Table 2. Postoperative Analgesia and Patient Assessment of Complaints on a 101-Point Numerical Rating Scale* 
Table 2. Postoperative Analgesia and Patient Assessment of Complaints on a 101-Point Numerical Rating Scale* 


Our results suggest that laryngopharyngeal discomfort after LMA use cannot be attributed solely to high intracuff pressures. These findings are in contrast to a recently published study in which the reduction of intracuff pressures to a “just sealing” pressure decreased the incidence of sore throat from 8% to 0% in 100 patients. [3] Thiopental and muscle relaxation with vecuronium had been used for the insertion of the LMA, and those patients were mechanically ventilated. In that open study, the authors used a four-point scale (0 = no complaints, 1 = minimal, 2 = moderate, 3 = severe sore throat) to define the severity of sore throat. Dysphagia and hoarseness were not evaluated. [3]

An extreme pressure difference of 150 mmHg (30 vs. 180 mmHg) was chosen to maximize any difference of the effects of different intracuff pressures on the pharynx. We tried to exclude factors other than intracuff pressures that might have an influence on the development of complaints of the throat. All patients were women, nonsmokers, and had no preoperative symptoms of upper respiratory tract infection. Analgesic lubricants were not used to prepare the LMA. Laryngeal masks were inserted by only one investigator, and patients in whom insertion was not successful on the first attempt were not analyzed for postoperative complaints. Anesthetic depth during insertion was adequate in all patients to provide a smooth advancement of the LMA without coughing, gagging, or biting. Burgard et al. [3] removed the LMA with the patients awake, as it is recommended by the inventor and is common clinical practice. To evaluate the effect of intraoperative cuff pressures on laryngopharyngeal complications, the LMA was removed before emergence. Thus the effect of swallowing and retching with the LMA in situ was excluded. The duration and depth of anesthesia and the postoperative analgesic requirements were similar in both groups. No blood was detected on the surface of the LMA after removal, indicating that there was no major trauma to the pharyngeal wall. The incidence of laryngopharyngeal complaints in the present study was higher than described by other authors. [3–7] This almost certainly stems from our use of direct questioning. [18]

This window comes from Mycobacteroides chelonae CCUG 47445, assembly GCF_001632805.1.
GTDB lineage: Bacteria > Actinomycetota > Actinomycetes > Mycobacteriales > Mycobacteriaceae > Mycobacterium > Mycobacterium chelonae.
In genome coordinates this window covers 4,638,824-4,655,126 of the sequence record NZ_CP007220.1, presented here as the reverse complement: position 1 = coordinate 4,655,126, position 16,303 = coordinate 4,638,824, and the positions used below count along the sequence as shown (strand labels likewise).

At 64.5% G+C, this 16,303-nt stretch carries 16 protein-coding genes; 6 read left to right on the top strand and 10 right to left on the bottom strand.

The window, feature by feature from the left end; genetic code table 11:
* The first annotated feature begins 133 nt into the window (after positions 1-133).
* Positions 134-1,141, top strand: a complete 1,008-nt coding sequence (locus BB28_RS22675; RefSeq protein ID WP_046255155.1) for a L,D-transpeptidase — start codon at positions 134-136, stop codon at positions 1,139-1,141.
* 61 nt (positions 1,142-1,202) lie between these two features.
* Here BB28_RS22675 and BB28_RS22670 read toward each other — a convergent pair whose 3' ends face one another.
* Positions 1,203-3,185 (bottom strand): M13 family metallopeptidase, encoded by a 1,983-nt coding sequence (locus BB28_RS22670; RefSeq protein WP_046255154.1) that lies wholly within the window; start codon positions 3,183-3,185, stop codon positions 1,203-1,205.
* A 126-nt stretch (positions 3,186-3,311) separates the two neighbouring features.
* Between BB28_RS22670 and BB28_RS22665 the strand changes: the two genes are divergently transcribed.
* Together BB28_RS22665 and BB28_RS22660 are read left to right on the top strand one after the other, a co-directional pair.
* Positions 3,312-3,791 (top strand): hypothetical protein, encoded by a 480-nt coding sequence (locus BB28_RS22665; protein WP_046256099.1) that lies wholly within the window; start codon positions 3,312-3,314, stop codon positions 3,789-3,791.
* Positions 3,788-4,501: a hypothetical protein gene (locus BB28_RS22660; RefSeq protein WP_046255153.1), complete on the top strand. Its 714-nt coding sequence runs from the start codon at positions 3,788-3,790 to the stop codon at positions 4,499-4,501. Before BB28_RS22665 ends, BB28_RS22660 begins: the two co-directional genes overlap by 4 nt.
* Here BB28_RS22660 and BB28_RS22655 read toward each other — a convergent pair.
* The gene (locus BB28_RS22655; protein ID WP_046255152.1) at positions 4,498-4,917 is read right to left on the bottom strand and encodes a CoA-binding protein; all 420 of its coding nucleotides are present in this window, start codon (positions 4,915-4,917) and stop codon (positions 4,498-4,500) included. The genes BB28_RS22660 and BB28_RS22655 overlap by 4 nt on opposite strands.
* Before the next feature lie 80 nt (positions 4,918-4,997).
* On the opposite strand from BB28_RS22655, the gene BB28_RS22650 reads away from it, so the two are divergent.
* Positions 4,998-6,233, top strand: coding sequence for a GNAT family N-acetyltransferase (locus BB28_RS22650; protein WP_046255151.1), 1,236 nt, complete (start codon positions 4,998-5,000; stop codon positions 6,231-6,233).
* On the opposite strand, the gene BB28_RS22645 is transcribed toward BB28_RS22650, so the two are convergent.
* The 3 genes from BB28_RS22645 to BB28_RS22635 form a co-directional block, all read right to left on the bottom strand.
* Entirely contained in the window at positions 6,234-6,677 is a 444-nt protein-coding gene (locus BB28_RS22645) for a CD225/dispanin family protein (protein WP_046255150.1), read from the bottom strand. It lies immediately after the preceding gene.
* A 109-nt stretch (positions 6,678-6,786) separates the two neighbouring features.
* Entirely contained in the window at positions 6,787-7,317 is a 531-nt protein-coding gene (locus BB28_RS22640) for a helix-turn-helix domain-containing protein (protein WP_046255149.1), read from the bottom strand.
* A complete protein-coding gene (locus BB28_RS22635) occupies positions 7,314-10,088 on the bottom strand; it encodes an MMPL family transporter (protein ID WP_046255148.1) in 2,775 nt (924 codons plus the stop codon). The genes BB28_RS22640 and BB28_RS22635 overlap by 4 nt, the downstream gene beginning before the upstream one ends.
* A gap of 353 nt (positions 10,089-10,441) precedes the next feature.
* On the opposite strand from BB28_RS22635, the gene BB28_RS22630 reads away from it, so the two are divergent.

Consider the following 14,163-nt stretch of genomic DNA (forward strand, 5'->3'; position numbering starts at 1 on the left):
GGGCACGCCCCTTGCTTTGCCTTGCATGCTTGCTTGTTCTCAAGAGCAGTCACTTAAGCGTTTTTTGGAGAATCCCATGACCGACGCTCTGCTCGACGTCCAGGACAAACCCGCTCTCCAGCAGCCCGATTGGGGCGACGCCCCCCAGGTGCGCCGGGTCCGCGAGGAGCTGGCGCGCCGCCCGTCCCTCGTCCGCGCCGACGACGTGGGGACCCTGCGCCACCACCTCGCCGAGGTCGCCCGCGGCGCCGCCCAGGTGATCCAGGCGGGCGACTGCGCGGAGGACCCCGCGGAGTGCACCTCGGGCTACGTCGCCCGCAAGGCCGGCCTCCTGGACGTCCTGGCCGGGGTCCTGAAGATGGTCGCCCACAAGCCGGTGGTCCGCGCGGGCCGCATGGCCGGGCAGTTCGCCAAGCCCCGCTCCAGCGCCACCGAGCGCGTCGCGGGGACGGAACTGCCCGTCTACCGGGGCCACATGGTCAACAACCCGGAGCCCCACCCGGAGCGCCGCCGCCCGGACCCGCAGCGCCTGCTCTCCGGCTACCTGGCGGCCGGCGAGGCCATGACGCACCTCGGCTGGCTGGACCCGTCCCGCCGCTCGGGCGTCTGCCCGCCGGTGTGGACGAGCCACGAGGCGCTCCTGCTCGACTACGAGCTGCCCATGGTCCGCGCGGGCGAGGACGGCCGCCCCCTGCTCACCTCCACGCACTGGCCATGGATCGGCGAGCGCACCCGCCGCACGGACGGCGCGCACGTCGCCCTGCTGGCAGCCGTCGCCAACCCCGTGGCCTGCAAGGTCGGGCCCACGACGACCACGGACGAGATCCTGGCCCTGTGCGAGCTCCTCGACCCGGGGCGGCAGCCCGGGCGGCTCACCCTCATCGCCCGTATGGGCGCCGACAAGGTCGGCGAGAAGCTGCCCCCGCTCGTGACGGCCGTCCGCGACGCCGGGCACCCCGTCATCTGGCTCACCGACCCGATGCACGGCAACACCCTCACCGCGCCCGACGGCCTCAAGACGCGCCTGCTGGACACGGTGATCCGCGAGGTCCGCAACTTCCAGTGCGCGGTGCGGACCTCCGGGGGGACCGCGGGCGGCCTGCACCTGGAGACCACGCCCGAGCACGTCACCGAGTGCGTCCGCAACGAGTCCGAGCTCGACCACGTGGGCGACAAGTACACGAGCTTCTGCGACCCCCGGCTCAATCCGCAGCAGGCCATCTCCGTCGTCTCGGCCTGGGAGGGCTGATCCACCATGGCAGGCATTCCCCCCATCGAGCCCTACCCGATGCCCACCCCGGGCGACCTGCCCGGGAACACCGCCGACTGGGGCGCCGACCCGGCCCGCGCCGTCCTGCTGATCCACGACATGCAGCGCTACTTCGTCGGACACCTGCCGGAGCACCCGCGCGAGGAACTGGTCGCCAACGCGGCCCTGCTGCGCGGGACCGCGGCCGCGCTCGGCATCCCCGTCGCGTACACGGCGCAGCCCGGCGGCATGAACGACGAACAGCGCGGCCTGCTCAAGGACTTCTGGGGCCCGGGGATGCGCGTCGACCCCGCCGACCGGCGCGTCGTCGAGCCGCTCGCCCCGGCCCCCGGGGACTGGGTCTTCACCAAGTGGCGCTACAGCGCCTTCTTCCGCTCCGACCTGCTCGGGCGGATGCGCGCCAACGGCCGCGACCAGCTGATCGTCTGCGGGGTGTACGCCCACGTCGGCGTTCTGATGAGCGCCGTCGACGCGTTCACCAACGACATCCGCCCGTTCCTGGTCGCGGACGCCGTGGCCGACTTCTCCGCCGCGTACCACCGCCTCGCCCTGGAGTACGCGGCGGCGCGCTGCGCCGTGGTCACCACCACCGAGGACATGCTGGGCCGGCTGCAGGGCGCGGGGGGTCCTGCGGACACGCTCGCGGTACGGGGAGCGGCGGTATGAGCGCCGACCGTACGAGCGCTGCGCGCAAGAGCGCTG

Hoarseness was present in only 6% of patients in the high-pressure and in 23% in the low-pressure group. This difference was not significant but needs further investigation. As fiberoptic controls revealed correct positioning of the LMA, direct trauma to the vocal cords seems to be unlikely. The incidence of hoarseness is consistent with previous findings in a different study population. [10] A lower rate of dysphonia is observed after face mask anesthesia. [19] In contrast to the face mask, the gas flow through a LMA is directly targeted on the laryngeal inlet. The beneficial effects of heat and moisture exchangers in reducing throat complaints after LMA use have not been proved. [8]

Dysphagia was the prominent symptom in both groups. In the high-pressure group, dysphagia was found significantly more often than hoarseness or sore throat, whereas in the low-pressure group there was no significant difference in the incidence of the three symptoms. However, there was no difference between both groups in the incidence of dysphagia on the day of anesthesia and on the next day. Because dysphagia was still present in 20% of the patients in each group on the day after anesthesia, this symptom seems to be the major laryngopharyngeal problem after using the LMA.

Theoretically, the calculated pressure exerted by the cuff of the LMA on the pharyngeal wall may exceed the perfusion pressure of the mucosa. [20] It remains questionable if these calculated figures, obtained by subtraction of in vitro (outside the patient) from in situ pressures, actually represent the pressure on each part of the pharynx. Direct measurement on the middle part of the outside of the LMA provided evidence that extra cuff pressure, which is exerted on the pharyngeal wall, is approximately 25 mmHg and does not correlate with intracuff pressure. [21] However, the distribution of pressures on all parts of the pharynx attached to the LMA is still unknown. Hypoglossal and recurrent laryngeal nerve palsy and bilateral compression of the lingual artery have been described after LMA use, and the potential role of high intracuff pressures has been discussed in these cases. [22–25] However, no information about intracuff pressures is available in these case reports. On the other hand, high intracuff pressures have been used even in prolonged anesthesia without harmful sequelae. [13,26]

In conclusion, subjective laryngopharyngeal complaints after the use of a LMA were not significantly different in two groups of patients with high or low intracuff pressures.